So, what’s an idea?
Ideas fuel innovation. No ideas? No innovation! But what are ideas exactly? In this interview we ask Gerard Puccio PhD, author of “Creative Leadership” and the “FourSight® Thinking Profile” and chair of the oldest Master of Science program in Creative Studies, to illuminate what ideas are and where they come from.
So, what is an idea?
GP: An idea is our imagination’s way of responding to a gap. A gap might be created by a question that doesn’t have an answer or a problem that doesn’t have a solution. We bridge the gap by forming a new association or connection. That’s an idea. People often confuse ideas with solutions. In my opinion, a solution is an idea that has already undergone the process of being evaluated, refined, and developed so you’re very close to bringing it to the world. An idea, by contrast, is closer to the wellspring of imagination. In the overall process, it is closer to the initial insight – the ‘aha’ moment.
Where do they come from?
GP: We find ideas by looking for them. While it’s true that people occasionally stumble on a new idea, most ideas come in response to a need. It could be the need for a new product, business or opportunity. When our mind identifies that gap, our imagination starts working to create an association that will bridge it. The more we fuel our minds with rich stimuli, such as new knowledge, ideas, concepts, theories, images and experience, the more effective we become at making associations that bridge gaps.
How do we become better at having ideas?
GP: We can train our imagination. Exercising our imagination is just like developing any other ability. We may come into the world with some set point, but through sheer practice we can become more skillful at producing new ideas and concepts. There is a myth that developing our own creativity is impossible, so many people don’t try. But there are a few effective strategies and methods that can really increase your output. Here I’m thinking of the creative problem solving process and the many divergent thinking tools that lay down specific rules, like learning to suspend judgment and striving to come up with many potential options, rather than building a solution on the first idea. Again, feed your imagination with lots of stimuli both related to your job domain or discipline as well as outside. Cross-fertilization of information is more likely to lead to breakthrough because it injects a new train of thought.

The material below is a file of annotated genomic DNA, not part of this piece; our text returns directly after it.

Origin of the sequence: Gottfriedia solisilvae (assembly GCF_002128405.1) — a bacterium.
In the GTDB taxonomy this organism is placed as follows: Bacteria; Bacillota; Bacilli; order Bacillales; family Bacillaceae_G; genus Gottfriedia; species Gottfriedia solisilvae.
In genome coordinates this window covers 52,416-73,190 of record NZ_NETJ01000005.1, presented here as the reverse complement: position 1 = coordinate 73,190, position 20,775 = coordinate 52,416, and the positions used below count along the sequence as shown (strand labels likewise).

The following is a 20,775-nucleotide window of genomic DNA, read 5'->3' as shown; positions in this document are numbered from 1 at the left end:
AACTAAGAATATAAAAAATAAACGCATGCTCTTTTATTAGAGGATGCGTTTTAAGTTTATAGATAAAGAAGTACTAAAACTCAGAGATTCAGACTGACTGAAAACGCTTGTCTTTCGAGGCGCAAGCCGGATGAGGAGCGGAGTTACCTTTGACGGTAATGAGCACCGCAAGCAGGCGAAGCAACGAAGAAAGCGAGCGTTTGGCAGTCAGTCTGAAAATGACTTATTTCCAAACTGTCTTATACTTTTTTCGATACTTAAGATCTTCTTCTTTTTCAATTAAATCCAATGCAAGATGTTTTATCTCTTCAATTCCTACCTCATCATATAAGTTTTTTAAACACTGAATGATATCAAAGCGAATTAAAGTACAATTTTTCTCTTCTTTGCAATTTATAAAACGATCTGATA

Who is best at having ideas?
GP: I believe that everyone is creative. We just have different ways of expressing it. Some people seem to have a knack for asking the right questions. Some have the patience to perfect a plan. Some have the courage to take a creative leap. Others are hardwired to generate ideas. The FourSight® Thinking Profile identifies people’s thinking preferences. One of the preferences is the ‘Ideator’. As the name suggests, these are individuals whose minds are drawn to play continuously with new possibilities. They often stun others who do not have this thinking preference by the massive amount of new ideas they can produce. In fact, sometimes they can’t seem to find the stop button. That’s how natural the production of ideas is for an Ideator.